covariance - (statistics) the mean value of the product of the deviations of two variates from their respective means

statistics

plural noun
Quotations
"There are three kinds of lies: lies, damned lies, and statistics" [Benjamin Disraeli]
"He uses statistics like a drunken man uses lamp-posts - for support rather than illumination" [Andrew Lang]
Translations
إِحْصَائِيَّاتإحْصائِيّاتاحصاءياتعِلم الإحصاء
statistikastatistické údaje
statistik
tilastotilastotiede
statistika
statisztikastatisztikai adatok
tölfræîitölfræîilegar upplÿsingar
統計
통계학
statistikastatistikos duomenysstatistikos specialistasstatistinisstatistiškai
statistika
štatistické údaještatistika
statistika
statistik
สถิติ
số liệu thống kê

statistics

[stəˈtɪstɪks]
A. NSING (= subject) → estadística f
B. NPL (= numbers) → estadísticas fpl
see vital C

statistics

[stəˈtɪstɪks] n (= science) → statistique f

statistics

n
singStatistik f
pl (= data)Statistiken pl ? vital statistics

statistics

[stəˈtɪstɪks]
1. nsg (science) → statistica
2. npl (numbers) → statistiche fpl

statistics

(stəˈtistiks) noun plural
figures giving information about something. There were 900 deaths and 20,000 injuries on the roads last year, but the statistics for the previous year were worse.
noun singular
the study of such figures.
staˈtistical adjective
staˈtistically adverb
statistician (stӕtiˈstiʃən) noun
a person who is an expert in statistics.

statistics

إِحْصَائِيَّات statistika statistik Statistik στατιστικές estadística tilasto statistiques statistika statistica 統計 통계학 statistiek statistikk statystyka estatística статистика statistik สถิติ istatistik số liệu thống kê 统计数据

sta·tis·tics

n. estadística.
References in classic literature ?
Here, no doubt, statistics of the former commerce of Salem might be discovered, and memorials of her princely merchants -- old King Derby -- old Billy Gray -- old Simon Forrester -- and many another magnate in his day, whose powdered head, however, was scarcely in the tomb before his mountain pile of wealth began to dwindle.
The skeleton dimensions I shall now proceed to set down are copied verbatim from my right arm, where I had them tattooed; as in my wild wanderings at that period, there was no other secure way of preserving such valuable statistics.
There are learned people who can tell you out of the statistics that beef-boners make forty cents an hour, but, perhaps, these people have never looked into a beef-boner's hands.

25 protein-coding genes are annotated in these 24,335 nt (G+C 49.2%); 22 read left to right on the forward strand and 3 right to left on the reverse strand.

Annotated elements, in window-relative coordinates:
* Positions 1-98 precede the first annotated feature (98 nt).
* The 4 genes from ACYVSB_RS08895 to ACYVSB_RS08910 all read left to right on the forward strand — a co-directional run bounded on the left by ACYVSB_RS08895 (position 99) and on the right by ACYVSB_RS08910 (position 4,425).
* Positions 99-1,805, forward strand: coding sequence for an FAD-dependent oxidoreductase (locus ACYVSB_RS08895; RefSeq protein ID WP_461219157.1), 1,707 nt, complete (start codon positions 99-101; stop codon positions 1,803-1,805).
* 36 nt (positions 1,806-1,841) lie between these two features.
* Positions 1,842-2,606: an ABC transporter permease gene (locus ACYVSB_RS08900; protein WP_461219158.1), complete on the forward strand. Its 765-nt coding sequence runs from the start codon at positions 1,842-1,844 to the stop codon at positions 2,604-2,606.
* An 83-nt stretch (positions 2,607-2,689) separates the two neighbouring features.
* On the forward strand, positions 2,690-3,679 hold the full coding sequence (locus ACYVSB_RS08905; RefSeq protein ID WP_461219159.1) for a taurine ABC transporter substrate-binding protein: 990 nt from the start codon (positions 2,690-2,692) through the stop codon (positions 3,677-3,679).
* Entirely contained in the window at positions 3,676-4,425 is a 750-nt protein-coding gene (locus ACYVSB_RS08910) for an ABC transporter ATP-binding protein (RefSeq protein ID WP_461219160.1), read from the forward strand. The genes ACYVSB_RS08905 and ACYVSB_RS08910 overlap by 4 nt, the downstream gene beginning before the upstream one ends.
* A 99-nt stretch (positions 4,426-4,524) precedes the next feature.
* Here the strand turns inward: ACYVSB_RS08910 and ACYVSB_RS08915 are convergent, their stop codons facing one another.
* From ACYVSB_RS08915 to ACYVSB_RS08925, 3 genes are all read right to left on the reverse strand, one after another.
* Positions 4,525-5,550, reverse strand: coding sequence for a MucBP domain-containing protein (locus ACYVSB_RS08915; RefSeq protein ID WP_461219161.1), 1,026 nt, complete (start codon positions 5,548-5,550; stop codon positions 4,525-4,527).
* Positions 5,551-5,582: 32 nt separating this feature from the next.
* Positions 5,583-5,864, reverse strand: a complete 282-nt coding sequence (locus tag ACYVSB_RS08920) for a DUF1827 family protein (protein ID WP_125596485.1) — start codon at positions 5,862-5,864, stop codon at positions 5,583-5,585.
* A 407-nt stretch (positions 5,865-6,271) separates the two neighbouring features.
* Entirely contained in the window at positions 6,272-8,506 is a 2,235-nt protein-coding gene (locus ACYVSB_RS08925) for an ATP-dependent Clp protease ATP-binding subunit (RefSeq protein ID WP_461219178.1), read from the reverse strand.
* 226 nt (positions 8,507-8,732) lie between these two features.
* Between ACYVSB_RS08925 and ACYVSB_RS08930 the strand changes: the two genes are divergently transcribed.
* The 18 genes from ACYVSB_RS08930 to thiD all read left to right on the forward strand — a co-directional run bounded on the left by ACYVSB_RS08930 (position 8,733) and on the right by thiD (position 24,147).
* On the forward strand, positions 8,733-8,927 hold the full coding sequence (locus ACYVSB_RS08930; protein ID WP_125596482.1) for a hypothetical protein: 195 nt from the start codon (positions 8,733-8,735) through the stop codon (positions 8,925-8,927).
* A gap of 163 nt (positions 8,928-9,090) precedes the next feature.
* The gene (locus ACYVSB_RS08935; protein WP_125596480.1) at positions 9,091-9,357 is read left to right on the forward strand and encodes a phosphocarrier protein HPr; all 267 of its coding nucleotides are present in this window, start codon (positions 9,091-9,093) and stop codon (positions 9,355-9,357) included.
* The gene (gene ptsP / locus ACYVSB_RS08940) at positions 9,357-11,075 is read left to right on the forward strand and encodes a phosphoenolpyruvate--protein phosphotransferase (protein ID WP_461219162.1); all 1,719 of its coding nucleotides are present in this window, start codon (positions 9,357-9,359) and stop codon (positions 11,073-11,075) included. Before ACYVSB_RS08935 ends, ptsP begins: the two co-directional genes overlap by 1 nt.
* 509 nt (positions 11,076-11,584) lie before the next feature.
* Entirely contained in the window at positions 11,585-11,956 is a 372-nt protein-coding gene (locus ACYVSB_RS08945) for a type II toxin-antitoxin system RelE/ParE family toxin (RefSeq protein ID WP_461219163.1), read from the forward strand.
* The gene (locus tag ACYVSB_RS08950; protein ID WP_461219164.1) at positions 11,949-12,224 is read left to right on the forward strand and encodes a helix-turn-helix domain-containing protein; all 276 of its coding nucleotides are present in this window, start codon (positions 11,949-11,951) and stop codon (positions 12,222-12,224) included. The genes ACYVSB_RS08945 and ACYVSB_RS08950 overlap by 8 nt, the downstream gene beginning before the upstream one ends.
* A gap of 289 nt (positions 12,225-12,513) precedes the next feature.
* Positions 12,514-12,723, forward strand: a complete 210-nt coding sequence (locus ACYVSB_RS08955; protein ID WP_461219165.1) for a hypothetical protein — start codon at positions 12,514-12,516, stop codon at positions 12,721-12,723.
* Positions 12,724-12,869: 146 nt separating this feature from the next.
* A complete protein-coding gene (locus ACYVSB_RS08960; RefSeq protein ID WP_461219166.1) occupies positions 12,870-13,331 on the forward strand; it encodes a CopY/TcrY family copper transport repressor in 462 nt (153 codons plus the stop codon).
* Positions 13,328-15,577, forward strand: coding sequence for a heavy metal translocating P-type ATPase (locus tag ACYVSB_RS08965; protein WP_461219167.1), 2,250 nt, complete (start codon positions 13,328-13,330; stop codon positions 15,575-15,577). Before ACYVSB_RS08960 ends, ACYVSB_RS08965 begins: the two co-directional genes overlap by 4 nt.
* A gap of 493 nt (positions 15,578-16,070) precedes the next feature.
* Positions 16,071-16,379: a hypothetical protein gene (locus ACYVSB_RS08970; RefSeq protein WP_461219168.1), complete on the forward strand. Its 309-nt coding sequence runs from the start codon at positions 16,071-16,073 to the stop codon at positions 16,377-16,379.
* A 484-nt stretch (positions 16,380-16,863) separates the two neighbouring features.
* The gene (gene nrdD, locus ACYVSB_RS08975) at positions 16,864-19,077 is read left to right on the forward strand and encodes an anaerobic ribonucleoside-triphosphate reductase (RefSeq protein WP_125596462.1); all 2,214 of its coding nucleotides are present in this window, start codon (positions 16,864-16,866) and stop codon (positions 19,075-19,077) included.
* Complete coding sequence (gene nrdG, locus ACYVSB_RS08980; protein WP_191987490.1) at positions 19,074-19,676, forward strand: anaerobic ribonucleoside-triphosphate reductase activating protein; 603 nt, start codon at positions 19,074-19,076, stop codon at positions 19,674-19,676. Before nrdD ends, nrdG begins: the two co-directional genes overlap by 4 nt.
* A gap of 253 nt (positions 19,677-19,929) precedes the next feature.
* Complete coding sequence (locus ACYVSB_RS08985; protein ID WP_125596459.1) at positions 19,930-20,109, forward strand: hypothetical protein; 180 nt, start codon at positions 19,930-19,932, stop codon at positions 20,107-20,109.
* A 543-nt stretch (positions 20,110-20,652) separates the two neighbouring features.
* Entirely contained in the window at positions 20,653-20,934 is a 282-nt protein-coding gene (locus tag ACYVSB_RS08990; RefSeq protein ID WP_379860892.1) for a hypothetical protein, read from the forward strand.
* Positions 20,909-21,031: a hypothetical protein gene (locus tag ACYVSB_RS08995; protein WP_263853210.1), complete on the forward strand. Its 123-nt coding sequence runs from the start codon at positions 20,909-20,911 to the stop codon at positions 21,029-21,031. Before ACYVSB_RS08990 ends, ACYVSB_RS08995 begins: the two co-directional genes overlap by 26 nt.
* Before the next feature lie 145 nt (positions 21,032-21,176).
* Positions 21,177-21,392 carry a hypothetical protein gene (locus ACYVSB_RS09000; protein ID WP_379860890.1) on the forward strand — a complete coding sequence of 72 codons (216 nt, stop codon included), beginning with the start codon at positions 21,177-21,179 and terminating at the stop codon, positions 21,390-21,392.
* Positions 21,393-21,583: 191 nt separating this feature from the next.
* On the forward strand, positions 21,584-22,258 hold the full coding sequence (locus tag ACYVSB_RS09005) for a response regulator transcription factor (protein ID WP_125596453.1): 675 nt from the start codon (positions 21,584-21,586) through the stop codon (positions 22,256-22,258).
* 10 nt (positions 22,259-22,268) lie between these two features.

Our statistics are at fault: the population has been returned too large.
Sort of fruit not mentioned; their usual slovenliness in statistics.
Statistics show that he does NOT prefer to remain quiescent.
Statistics show that we lose more fools on this day than in all the other days of the year put together.
Whereas now, in one moment of audition, I take as it were the census and statistics, local, corporeal, mental and spiritual, of every living being in Lineland.
It was, indeed, a striking scene: the captain, with his hunter's dress and bald head in the midst, holding forth, and his wild auditors seated around like so many statues, the fire lighting up their painted faces and muscular figures, all fixed and motionless, excepting when the pipe was passed, a question propounded, or a startling fact in statistics received with a movement of surprise and a half-suppressed ejaculation of wonder and delight.
Men said that four out of every five fish-balls served at New England's Sunday breakfast came from Gloucester, and overwhelmed him with figures in proof- statistics of boats, gear, wharf- frontage, capital invested, salting, packing, factories, insurance, wages, repairs, and profits.
Smooth-it-away--who, though he had never actually visited the Celestial City, yet seemed as well acquainted with its laws, customs, policy, and statistics, as with those of the City of Destruction, of which he was a native townsman.
He entertained her with amazing statistics, culled from the weekly paper which he bought on Tuesdays.